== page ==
Janet Young, city clerk of Grandview Plaza, said there is no doubt that there is a need for the substation, but the city has not received any paperwork and wants more information before supporting the project.
“This does help the whole southern half of Geary County,” she said. “We will benefit greatly from it, and yes, we want to have a redundant system in place, but there are zoning issues and that kind of thing that I really think you need to take a look at.”
Katherine Vonholtz, who also lives on South Hwy K-57, said she brought a petition to the surrounding landowners and received many signatures.
“75% of the surrounding landowners do not want this. We’ve signed a petition saying no,” she said. “There is other space. They are hiding this from the public, and this is going to be a detriment for not only my neighbor, but my husband and I as well, as we are veterans as well.”
She said she wears a hearing aid which amplifies the white noise from the substation. She said the company has disregarded the public’s concerns, one of which is changing the safe environment she lives in.
“It’s quiet, it’s dark, it’s safe. If you take away that safety, you’re going to destroy our lives,” she said.
Flint Hills RECA member services manager Travis Griffin addressed some of the concerns, stating that 1,700 people in the area will benefit from the substation. He said it is concerning that the area doesn’t currently have a backup station, and it would be a benefit to the area.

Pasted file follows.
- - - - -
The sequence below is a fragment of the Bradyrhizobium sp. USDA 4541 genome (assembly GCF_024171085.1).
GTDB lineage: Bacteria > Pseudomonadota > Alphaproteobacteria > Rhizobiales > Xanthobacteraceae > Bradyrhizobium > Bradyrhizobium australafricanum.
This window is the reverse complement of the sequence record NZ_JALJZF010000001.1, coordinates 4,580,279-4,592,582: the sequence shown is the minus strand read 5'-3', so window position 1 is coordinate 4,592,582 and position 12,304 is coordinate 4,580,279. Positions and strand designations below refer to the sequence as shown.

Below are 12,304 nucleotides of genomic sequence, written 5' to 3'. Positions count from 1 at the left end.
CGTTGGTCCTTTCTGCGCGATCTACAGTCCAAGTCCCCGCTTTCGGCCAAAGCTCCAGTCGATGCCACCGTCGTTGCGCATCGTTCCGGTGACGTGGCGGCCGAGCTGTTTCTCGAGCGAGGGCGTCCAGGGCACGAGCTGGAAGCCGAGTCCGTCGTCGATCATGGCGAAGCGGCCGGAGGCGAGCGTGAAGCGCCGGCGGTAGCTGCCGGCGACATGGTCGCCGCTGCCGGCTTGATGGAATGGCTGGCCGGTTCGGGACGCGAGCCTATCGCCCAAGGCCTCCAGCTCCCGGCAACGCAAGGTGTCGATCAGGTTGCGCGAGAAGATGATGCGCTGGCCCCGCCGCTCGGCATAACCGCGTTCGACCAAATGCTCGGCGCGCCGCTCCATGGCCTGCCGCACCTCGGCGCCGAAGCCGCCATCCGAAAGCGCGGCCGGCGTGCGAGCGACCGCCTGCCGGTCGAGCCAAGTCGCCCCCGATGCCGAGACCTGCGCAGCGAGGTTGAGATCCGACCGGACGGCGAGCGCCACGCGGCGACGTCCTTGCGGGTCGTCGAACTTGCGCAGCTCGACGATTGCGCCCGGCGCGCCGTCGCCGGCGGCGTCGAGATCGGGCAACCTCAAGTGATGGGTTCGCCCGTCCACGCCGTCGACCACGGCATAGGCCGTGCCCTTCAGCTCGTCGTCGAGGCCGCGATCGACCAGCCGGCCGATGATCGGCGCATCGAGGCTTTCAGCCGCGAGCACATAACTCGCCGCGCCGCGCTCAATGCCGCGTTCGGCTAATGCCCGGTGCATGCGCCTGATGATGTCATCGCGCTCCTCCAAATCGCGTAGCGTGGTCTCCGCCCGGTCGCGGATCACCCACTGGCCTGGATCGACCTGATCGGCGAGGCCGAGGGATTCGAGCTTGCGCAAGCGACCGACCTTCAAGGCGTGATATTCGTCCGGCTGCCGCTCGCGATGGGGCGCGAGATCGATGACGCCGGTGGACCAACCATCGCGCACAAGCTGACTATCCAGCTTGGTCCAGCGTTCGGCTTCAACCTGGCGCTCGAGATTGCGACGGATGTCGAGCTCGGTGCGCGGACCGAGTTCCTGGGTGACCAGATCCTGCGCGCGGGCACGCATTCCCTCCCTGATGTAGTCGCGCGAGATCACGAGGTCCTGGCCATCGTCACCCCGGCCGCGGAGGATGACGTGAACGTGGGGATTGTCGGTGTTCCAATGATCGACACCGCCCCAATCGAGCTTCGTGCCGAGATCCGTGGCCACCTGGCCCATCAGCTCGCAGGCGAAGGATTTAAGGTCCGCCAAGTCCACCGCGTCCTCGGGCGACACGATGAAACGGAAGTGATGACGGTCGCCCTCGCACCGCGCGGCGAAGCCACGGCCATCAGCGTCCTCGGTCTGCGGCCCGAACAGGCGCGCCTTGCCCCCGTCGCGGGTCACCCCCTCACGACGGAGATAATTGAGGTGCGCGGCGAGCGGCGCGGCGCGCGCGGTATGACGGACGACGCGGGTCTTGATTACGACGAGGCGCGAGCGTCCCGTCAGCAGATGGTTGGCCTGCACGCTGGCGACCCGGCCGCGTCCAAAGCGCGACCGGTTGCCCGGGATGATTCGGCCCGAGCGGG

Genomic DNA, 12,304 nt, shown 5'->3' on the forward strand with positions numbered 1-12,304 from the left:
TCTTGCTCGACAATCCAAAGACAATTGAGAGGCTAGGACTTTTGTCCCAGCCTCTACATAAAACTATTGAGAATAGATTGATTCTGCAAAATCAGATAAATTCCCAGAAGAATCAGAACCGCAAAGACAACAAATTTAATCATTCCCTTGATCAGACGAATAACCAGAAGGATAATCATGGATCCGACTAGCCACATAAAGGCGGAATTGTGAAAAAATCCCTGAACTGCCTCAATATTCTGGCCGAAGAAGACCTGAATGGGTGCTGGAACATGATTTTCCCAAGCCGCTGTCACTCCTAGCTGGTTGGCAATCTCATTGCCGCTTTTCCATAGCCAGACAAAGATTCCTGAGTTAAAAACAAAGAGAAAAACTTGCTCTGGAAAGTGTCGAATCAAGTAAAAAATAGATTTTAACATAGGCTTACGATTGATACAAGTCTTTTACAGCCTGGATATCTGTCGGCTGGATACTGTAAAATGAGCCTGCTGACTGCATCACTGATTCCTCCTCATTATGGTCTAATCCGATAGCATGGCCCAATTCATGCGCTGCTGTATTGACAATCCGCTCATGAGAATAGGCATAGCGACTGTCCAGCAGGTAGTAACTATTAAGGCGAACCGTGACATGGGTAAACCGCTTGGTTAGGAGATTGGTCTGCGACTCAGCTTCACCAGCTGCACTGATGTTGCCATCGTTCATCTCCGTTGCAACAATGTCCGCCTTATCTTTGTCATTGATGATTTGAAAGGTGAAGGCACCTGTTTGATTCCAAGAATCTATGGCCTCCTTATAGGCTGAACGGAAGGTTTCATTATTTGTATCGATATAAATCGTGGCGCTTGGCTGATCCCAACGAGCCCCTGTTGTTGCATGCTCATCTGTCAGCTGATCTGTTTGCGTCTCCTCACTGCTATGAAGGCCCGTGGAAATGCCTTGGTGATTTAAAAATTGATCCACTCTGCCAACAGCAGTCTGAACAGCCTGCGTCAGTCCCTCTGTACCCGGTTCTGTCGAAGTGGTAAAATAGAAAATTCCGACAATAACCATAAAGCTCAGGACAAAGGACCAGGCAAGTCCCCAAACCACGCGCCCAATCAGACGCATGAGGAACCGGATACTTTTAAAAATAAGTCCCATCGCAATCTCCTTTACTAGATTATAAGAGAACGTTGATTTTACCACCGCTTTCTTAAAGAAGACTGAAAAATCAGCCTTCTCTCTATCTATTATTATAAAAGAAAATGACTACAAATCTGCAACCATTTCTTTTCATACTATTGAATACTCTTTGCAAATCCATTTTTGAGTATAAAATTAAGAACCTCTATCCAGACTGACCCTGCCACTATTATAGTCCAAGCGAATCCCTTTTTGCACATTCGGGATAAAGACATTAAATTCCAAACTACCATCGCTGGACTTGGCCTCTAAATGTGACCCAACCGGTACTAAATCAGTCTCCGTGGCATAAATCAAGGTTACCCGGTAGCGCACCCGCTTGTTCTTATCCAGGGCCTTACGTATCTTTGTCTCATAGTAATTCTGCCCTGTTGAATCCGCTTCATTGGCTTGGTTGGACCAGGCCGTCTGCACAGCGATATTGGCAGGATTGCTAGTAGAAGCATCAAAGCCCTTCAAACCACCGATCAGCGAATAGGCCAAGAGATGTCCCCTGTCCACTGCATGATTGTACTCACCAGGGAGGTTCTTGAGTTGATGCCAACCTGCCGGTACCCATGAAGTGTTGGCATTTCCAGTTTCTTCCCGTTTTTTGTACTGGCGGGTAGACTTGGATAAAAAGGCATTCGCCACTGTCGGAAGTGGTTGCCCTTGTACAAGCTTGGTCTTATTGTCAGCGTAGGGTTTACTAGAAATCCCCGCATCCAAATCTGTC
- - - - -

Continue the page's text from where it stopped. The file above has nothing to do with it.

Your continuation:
He stated that the quickness of the project has to do with ensuring the organization can get a grant which will allow the company to construct the new substation with only a 10% cost to its members. He said the company still has to follow all EPA regulations for the environment.
He also stated the company has reassessed the location of the substation and ensured that it will be no closer than 250 feet from any property adjacent to it. He said it will have only two yard lights and will be fenced in for safety.
Giordano mentioned that in speaking with staff from the EPA, she learned that there are very strict regulations concerning solar farms.
“I am very familiar with PTSD, both of you, I truly am, and Alex is as well, I totally understand that,” she said. “I also understand how the federal government is with their grants, and while this wasn’t planned for 10 years, who knows what’s going to be happening in 10 years and if we’re going to have any money to do a substation, and then the county’s going to have to get involved to help Grandview Plaza, and I just feel like this is the time to do this, and if we need to add anything more stringent after this is done to prevent people from coming from out of state.”
Commissioner Keith Ascher said other companies coming from out of state was his main concern. He said they have to consider the 1,700 people the substation will benefit.
“This is not an easy decision,” he said. “It comes down to serving a large group, and that’s how I keep coming back to: it’s serving a lot of people on both sides, electrical and water.”
After the commission approved the permit, Alex Tyson, commission chair, asked Griffin to get more documentation out to the commission and landowners and be as transparent with the community as possible in this stage of the process.